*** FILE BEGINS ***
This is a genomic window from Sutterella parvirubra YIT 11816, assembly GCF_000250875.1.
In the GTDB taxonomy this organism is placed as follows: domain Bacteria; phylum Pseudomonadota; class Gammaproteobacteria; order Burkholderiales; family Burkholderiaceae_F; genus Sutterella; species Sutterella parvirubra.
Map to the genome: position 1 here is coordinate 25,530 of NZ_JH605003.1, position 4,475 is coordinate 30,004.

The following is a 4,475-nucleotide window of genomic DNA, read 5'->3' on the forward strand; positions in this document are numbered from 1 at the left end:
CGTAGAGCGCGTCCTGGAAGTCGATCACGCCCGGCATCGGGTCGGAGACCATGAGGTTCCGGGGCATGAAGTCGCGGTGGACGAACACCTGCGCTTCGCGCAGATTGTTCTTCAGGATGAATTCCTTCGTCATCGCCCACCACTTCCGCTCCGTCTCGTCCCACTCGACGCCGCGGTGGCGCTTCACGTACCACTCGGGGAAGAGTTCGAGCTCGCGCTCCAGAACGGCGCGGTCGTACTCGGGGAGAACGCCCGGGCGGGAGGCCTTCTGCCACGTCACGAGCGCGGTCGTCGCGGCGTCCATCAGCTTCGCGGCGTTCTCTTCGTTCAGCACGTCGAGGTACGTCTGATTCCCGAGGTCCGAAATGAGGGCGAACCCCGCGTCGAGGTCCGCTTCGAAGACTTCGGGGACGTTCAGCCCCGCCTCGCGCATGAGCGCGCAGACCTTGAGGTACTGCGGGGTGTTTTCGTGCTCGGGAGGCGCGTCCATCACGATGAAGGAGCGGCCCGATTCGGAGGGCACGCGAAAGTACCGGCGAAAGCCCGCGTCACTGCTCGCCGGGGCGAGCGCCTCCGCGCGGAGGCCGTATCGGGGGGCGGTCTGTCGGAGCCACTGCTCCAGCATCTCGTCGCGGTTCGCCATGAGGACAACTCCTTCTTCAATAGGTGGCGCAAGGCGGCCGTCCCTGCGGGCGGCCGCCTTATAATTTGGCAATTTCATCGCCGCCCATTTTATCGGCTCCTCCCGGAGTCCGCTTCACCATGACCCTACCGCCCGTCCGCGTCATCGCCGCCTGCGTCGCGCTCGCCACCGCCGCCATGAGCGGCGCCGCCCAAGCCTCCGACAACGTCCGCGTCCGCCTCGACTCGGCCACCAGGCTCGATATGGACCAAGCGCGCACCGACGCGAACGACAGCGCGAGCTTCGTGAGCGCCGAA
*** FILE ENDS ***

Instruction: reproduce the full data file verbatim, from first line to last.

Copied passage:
This is a genomic window from Sutterella parvirubra YIT 11816, assembly GCF_000250875.1.
In the GTDB taxonomy this organism is placed as follows: domain Bacteria; phylum Pseudomonadota; class Gammaproteobacteria; order Burkholderiales; family Burkholderiaceae_F; genus Sutterella; species Sutterella parvirubra.
Map to the genome: position 1 here is coordinate 25,530 of NZ_JH605003.1, position 4,475 is coordinate 30,004.

The following is a 4,475-nucleotide window of genomic DNA, read 5'->3' on the forward strand; positions in this document are numbered from 1 at the left end:
CGTAGAGCGCGTCCTGGAAGTCGATCACGCCCGGCATCGGGTCGGAGACCATGAGGTTCCGGGGCATGAAGTCGCGGTGGACGAACACCTGCGCTTCGCGCAGATTGTTCTTCAGGATGAATTCCTTCGTCATCGCCCACCACTTCCGCTCCGTCTCGTCCCACTCGACGCCGCGGTGGCGCTTCACGTACCACTCGGGGAAGAGTTCGAGCTCGCGCTCCAGAACGGCGCGGTCGTACTCGGGGAGAACGCCCGGGCGGGAGGCCTTCTGCCACGTCACGAGCGCGGTCGTCGCGGCGTCCATCAGCTTCGCGGCGTTCTCTTCGTTCAGCACGTCGAGGTACGTCTGATTCCCGAGGTCCGAAATGAGGGCGAACCCCGCGTCGAGGTCCGCTTCGAAGACTTCGGGGACGTTCAGCCCCGCCTCGCGCATGAGCGCGCAGACCTTGAGGTACTGCGGGGTGTTTTCGTGCTCGGGAGGCGCGTCCATCACGATGAAGGAGCGGCCCGATTCGGAGGGCACGCGAAAGTACCGGCGAAAGCCCGCGTCACTGCTCGCCGGGGCGAGCGCCTCCGCGCGGAGGCCGTATCGGGGGGCGGTCTGTCGGAGCCACTGCTCCAGCATCTCGTCGCGGTTCGCCATGAGGACAACTCCTTCTTCAATAGGTGGCGCAAGGCGGCCGTCCCTGCGGGCGGCCGCCTTATAATTTGGCAATTTCATCGCCGCCCATTTTATCGGCTCCTCCCGGAGTCCGCTTCACCATGACCCTACCGCCCGTCCGCGTCATCGCCGCCTGCGTCGCGCTCGCCACCGCCGCCATGAGCGGCGCCGCCCAAGCCTCCGACAACGTCCGCGTCCGCCTCGACTCGGCCACCAGGCTCGATATGGACCAAGCGCGCACCGACGCGAACGACAGCGCGAGCTTCGTGAGCGCCGAA